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On Milwaukee Day, I'm making it my personal mission to spearhead #MKE12.

It's time to make "buy local" a way of life: introducing #MKE12

I have an idea.

Actually, I've had this idea for a long time, but now seems like the perfect time to implement it.

It's time to buy local. And not just in general. I want Milwaukeeans to buy exclusively from Milwaukee area companies. For one year. I'm calling it #MKE12.

I own House of Harley-Davidson, but this isn't about selling motorcycles. This is about recognizing the money we spend leaves our state when we buy from Amazon or Wal-Mart. It's about keeping the money here, even if it costs a few more bucks to do so.

The American Independent Business Alliance calls this the "local economic multiple effect," meaning buying local creates more Milwaukee wealth and more Milwaukee jobs. It also assists with county and state budgets and infrastructure, thus reducing the burden on our property taxes.

They point to three factors on how this works: direct impact (local businesses spend money on local employees); indirect impact (local businesses spend money with other local businesses); and induced impact (employees, in turn, spend their income on local businesses, too).

The private research firm Civic Economics found that 48 percent of each purchase at local independent businesses was recirculated locally, compared to less than 14 percent of purchases at chain stores. And online stores don't pay real estate taxes or employ any locals. While sales tax is now being collected on online purchases, the post office is contemplating rate increases for shipping and returns. The cost advantages of online purchases are diminishing rapidly.

Bottom line: independent retailers return more than three times as much money per dollar of sales than chain competitors.

But what about companies like Amazon that have a Wisconsin presence? Buying remotely online creates almost no local benefit – just a few minutes' work for a delivery person. I'm not even saying we should boycott Amazon, but do we really need to buy all our groceries and disposable items there? Probably not.

Would we rather have numerous local causes or our Little League team sponsored by a local business, or should our money go to pay for Jeff Bezos' alimony payments? Amazon has provided many local jobs, and hats off to them for that; but from a corporate perspective most of their revenue leaves the state, and they won't miss orders from Milwaukee residents for one year.

And, when it comes to buying at big box stores, a group in New Orleans commissioned Civic Economics to evaluate economic return per square foot of retail space used by both local merchants and Target Corporation. The local merchants studied generated twice as much sales activity per square foot and nearly quadrupled the local economic return per square foot compared to projections for Target.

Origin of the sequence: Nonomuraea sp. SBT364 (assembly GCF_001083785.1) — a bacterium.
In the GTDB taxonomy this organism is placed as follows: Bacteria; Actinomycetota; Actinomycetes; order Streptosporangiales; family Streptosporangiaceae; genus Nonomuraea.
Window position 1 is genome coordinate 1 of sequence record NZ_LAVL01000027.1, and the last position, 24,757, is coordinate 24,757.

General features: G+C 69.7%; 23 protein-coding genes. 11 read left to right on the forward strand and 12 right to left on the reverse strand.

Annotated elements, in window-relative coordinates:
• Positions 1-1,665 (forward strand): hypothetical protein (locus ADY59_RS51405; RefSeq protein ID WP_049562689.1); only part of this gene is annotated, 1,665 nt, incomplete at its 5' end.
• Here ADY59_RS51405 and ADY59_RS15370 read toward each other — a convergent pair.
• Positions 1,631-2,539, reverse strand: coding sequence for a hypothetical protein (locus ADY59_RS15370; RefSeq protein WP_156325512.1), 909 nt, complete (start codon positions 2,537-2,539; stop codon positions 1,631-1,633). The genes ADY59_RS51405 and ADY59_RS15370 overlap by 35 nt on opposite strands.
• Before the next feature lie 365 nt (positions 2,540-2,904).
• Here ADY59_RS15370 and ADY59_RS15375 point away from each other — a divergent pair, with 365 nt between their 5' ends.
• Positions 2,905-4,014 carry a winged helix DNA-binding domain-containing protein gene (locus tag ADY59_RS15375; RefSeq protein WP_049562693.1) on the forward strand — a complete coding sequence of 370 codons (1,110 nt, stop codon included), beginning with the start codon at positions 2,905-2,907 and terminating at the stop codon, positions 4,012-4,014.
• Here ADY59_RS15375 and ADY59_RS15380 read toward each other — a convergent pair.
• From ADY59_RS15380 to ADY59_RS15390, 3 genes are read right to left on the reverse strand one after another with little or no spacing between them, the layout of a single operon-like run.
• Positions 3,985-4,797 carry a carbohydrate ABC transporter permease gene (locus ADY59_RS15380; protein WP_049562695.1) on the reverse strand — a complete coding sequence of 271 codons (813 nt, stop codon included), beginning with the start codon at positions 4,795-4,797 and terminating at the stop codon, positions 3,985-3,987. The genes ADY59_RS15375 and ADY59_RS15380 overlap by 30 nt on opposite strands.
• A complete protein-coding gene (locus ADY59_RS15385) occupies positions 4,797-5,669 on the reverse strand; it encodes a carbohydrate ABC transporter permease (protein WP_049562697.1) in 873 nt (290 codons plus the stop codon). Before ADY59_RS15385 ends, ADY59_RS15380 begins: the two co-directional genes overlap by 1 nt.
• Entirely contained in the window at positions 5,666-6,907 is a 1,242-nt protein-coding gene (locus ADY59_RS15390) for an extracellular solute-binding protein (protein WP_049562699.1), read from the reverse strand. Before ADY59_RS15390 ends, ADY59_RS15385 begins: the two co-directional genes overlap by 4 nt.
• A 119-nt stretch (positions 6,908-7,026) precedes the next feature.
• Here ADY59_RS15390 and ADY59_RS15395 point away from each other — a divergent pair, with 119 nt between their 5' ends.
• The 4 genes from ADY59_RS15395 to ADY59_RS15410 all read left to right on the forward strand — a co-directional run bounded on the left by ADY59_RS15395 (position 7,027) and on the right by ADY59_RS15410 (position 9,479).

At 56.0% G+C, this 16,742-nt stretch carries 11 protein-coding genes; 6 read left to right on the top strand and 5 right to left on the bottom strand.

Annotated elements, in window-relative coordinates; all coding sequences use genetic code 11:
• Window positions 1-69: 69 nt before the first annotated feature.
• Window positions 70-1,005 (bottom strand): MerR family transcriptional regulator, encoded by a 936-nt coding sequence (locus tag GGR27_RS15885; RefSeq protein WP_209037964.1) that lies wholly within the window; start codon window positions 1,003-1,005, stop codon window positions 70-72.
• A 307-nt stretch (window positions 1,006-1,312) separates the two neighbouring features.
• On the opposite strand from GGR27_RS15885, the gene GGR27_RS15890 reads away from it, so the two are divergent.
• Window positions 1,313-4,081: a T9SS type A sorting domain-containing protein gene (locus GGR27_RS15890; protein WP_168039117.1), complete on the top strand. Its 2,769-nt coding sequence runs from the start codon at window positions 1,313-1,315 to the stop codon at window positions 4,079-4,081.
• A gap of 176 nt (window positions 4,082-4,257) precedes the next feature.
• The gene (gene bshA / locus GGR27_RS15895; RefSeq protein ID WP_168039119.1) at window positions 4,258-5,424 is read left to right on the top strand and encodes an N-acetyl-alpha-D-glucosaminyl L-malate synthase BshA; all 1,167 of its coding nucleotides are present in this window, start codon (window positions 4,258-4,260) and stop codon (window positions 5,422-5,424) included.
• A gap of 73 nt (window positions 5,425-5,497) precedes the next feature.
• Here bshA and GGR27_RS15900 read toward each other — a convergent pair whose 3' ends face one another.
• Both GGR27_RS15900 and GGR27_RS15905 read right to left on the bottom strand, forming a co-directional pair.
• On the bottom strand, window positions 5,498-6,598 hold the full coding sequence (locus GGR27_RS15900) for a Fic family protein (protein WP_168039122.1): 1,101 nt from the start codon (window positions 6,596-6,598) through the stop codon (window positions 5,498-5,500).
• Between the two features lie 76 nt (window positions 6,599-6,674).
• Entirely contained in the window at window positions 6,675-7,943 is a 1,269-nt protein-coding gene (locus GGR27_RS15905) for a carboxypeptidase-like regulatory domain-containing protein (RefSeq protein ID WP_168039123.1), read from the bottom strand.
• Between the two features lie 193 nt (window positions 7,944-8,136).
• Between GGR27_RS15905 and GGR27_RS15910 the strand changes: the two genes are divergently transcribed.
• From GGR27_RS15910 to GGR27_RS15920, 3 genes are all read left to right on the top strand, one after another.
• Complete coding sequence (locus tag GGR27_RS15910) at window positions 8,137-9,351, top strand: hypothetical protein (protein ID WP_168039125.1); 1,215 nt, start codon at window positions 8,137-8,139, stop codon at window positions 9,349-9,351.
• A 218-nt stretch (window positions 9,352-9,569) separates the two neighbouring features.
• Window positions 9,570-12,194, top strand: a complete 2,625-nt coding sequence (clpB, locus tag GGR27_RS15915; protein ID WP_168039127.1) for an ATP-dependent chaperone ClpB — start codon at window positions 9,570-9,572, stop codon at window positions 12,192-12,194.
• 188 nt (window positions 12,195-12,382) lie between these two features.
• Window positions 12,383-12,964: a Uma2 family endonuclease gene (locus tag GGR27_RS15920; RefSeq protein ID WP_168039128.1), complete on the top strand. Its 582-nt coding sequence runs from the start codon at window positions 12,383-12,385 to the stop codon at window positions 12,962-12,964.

How do I practice this in real life?

Dog food. I used to get my dog food on Amazon or Petco. Now I shop at Pet Supplies Plus – a local franchisee. I buy the brand Stella & Chewy's, another Oak Creek company. The experience is better, the quality is better. And I'm happier to support my fellow business owners (my dogs seem happier, too). If there's something your local store doesn't have, ask them if they can get it. You might be surprised with their answer.





I eat burgers at Point Burger Bar. I drink beer at Explorium Brew Pub. I buy mattresses and furniture at Steinhafels or Colders. I do all my grocery shopping at Sendik's. I support people buying jewelry at local shops like Kessler's Diamonds. I rode a Harley even before I bought the dealership, and of course, I support OnMilwaukee over Google AdWords or Facebook.

It's not always the cheapest route, but it's not as expensive as you might think, either. I realize there are going to be some things that simply don't make sense to get locally, but I think most of us could move a large percentage of our spending to local businesses. What if just half of us moved half of our spending back to Wisconsin? It would make a difference.

Can we afford to add a larger tip to our barber, our restaurant server? Can we afford to go to get new memberships at a local gym like Wisconsin Athletic Club or Fuel Fitness? Are those more expensive – or is it actually less expensive considering those dollars will stay in our local economy?

Bottom line: I did it, and you can, too. Clearly, during the time of coronavirus, some local options are difficult to choose, but when we come out the other side, there's an opening to change the way we shop.

That's why on April 14, Milwaukee Day, I'm making it my personal mission to spearhead #MKE12. Please share your stories by posting this on social media. Tell me about local businesses that need our support.

Watch this space for more tips on how to live a local life for 12 months. Milwaukee needs all of us to step up right now. Together, we can make it happen. We are, most definitely, in this together.


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